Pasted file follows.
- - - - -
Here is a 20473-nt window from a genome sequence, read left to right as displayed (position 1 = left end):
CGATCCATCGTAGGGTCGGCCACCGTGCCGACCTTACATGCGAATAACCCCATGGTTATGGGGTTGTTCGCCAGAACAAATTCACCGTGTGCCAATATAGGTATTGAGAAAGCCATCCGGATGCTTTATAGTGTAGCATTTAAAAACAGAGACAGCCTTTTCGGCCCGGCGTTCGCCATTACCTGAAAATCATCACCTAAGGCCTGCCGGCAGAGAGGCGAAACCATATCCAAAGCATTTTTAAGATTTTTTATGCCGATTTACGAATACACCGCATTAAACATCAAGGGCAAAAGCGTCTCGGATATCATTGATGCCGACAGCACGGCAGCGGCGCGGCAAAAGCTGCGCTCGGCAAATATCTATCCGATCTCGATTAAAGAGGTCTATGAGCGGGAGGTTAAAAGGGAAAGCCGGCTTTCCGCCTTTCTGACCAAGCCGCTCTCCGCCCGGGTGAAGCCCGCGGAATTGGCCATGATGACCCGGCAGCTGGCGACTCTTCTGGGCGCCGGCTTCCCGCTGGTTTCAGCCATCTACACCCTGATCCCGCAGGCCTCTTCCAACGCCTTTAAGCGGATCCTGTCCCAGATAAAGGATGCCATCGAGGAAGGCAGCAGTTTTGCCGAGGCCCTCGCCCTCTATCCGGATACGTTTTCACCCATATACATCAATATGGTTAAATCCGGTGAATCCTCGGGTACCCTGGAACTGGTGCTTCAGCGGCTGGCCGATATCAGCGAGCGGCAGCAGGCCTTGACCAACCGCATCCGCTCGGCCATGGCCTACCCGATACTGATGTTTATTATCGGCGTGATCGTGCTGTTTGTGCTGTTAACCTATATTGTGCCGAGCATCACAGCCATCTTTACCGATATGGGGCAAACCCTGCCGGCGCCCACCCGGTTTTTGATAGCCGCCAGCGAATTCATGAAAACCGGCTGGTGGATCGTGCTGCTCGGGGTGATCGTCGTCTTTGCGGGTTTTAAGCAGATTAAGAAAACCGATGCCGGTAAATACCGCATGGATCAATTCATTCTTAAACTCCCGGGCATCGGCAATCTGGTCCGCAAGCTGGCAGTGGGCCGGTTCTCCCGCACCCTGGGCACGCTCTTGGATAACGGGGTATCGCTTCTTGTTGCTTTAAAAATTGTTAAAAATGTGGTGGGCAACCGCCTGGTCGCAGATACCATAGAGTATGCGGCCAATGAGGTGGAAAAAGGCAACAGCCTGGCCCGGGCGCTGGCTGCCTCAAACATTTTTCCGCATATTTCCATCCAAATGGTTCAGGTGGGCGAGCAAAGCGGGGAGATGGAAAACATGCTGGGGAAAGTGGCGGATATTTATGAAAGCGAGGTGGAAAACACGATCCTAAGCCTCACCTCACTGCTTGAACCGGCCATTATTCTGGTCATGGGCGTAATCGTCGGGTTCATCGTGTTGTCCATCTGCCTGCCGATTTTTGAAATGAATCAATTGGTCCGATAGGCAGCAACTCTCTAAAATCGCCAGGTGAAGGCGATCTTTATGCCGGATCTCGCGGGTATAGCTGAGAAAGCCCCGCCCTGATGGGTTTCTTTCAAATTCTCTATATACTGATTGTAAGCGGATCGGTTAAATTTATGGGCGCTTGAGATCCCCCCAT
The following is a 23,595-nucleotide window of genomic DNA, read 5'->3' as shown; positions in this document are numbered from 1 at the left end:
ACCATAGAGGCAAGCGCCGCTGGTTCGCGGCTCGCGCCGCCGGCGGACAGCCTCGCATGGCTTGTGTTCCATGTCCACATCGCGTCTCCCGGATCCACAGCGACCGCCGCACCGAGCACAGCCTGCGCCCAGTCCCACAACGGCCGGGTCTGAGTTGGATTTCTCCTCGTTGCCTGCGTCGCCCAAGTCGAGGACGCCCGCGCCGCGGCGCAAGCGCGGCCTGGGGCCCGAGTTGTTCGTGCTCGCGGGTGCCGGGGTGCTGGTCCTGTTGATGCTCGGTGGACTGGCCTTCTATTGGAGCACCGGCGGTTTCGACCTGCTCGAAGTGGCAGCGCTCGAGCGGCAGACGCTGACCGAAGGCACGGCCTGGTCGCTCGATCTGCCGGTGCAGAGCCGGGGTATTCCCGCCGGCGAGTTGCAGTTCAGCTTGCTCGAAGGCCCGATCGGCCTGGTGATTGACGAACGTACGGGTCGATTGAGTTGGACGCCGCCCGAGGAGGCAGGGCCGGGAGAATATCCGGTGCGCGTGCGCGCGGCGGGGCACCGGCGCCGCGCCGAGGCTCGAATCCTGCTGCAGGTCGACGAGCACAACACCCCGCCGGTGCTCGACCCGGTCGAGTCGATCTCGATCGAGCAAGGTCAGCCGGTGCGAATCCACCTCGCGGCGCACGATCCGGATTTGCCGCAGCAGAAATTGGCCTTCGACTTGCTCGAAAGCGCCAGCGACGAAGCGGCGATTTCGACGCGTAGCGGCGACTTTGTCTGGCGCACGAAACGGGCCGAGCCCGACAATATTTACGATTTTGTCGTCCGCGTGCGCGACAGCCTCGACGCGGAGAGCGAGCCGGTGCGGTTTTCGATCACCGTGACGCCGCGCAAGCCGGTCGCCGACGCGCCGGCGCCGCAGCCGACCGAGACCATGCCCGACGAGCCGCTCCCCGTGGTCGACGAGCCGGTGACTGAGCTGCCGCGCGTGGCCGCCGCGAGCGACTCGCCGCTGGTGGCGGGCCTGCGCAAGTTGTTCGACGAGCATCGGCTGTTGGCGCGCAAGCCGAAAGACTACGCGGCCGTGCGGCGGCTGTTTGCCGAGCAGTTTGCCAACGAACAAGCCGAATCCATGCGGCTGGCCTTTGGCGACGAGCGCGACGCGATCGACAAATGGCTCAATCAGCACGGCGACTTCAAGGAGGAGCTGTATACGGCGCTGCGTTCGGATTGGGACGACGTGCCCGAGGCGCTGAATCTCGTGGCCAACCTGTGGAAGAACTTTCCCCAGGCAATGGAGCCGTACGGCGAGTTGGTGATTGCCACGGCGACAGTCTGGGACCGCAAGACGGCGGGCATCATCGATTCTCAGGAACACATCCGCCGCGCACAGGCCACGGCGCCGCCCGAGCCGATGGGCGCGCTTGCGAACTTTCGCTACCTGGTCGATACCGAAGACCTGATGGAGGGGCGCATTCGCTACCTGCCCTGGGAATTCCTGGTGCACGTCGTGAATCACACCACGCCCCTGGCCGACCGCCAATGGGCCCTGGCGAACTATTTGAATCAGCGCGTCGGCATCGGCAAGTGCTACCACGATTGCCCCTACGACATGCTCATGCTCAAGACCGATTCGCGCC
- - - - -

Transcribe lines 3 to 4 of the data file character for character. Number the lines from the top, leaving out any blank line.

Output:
The following is a 23,595-nucleotide window of genomic DNA, read 5'->3' as shown; positions in this document are numbered from 1 at the left end:
ACCATAGAGGCAAGCGCCGCTGGTTCGCGGCTCGCGCCGCCGGCGGACAGCCTCGCATGGCTTGTGTTCCATGTCCACATCGCGTCTCCCGGATCCACAGCGACCGCCGCACCGAGCACAGCCTGCGCCCAGTCCCACAACGGCCGGGTCTGAGTTGGATTTCTCCTCGTTGCCTGCGTCGCCCAAGTCGAGGACGCCCGCGCCGCGGCGCAAGCGCGGCCTGGGGCCCGAGTTGTTCGTGCTCGCGGGTGCCGGGGTGCTGGTCCTGTTGATGCTCGGTGGACTGGCCTTCTATTGGAGCACCGGCGGTTTCGACCTGCTCGAAGTGGCAGCGCTCGAGCGGCAGACGCTGACCGAAGGCACGGCCTGGTCGCTCGATCTGCCGGTGCAGAGCCGGGGTATTCCCGCCGGCGAGTTGCAGTTCAGCTTGCTCGAAGGCCCGATCGGCCTGGTGATTGACGAACGTACGGGTCGATTGAGTTGGACGCCGCCCGAGGAGGCAGGGCCGGGAGAATATCCGGTGCGCGTGCGCGCGGCGGGGCACCGGCGCCGCGCCGAGGCTCGAATCCTGCTGCAGGTCGACGAGCACAACACCCCGCCGGTGCTCGACCCGGTCGAGTCGATCTCGATCGAGCAAGGTCAGCCGGTGCGAATCCACCTCGCGGCGCACGATCCGGATTTGCCGCAGCAGAAATTGGCCTTCGACTTGCTCGAAAGCGCCAGCGACGAAGCGGCGATTTCGACGCGTAGCGGCGACTTTGTCTGGCGCACGAAACGGGCCGAGCCCGACAATATTTACGATTTTGTCGTCCGCGTGCGCGACAGCCTCGACGCGGAGAGCGAGCCGGTGCGGTTTTCGATCACCGTGACGCCGCGCAAGCCGGTCGCCGACGCGCCGGCGCCGCAGCCGACCGAGACCATGCCCGACGAGCCGCTCCCCGTGGTCGACGAGCCGGTGACTGAGCTGCCGCGCGTGGCCGCCGCGAGCGACTCGCCGCTGGTGGCGGGCCTGCGCAAGTTGTTCGACGAGCATCGGCTGTTGGCGCGCAAGCCGAAAGACTACGCGGCCGTGCGGCGGCTGTTTGCCGAGCAGTTTGCCAACGAACAAGCCGAATCCATGCGGCTGGCCTTTGGCGACGAGCGCGACGCGATCGACAAATGGCTCAATCAGCACGGCGACTTCAAGGAGGAGCTGTATACGGCGCTGCGTTCGGATTGGGACGACGTGCCCGAGGCGCTGAATCTCGTGGCCAACCTGTGGAAGAACTTTCCCCAGGCAATGGAGCCGTACGGCGAGTTGGTGATTGCCACGGCGACAGTCTGGGACCGCAAGACGGCGGGCATCATCGATTCTCAGGAACACATCCGCCGCGCACAGGCCACGGCGCCGCCCGAGCCGATGGGCGCGCTTGCGAACTTTCGCTACCTGGTCGATACCGAAGACCTGATGGAGGGGCGCATTCGCTACCTGCCCTGGGAATTCCTGGTGCACGTCGTGAATCACACCACGCCCCTGGCCGACCGCCAATGGGCCCTGGCGAACTATTTGAATCAGCGCGTCGGCATCGGCAAGTGCTACCACGATTGCCCCTACGACATGCTCATGCTCAAGACCGATTCGCGCC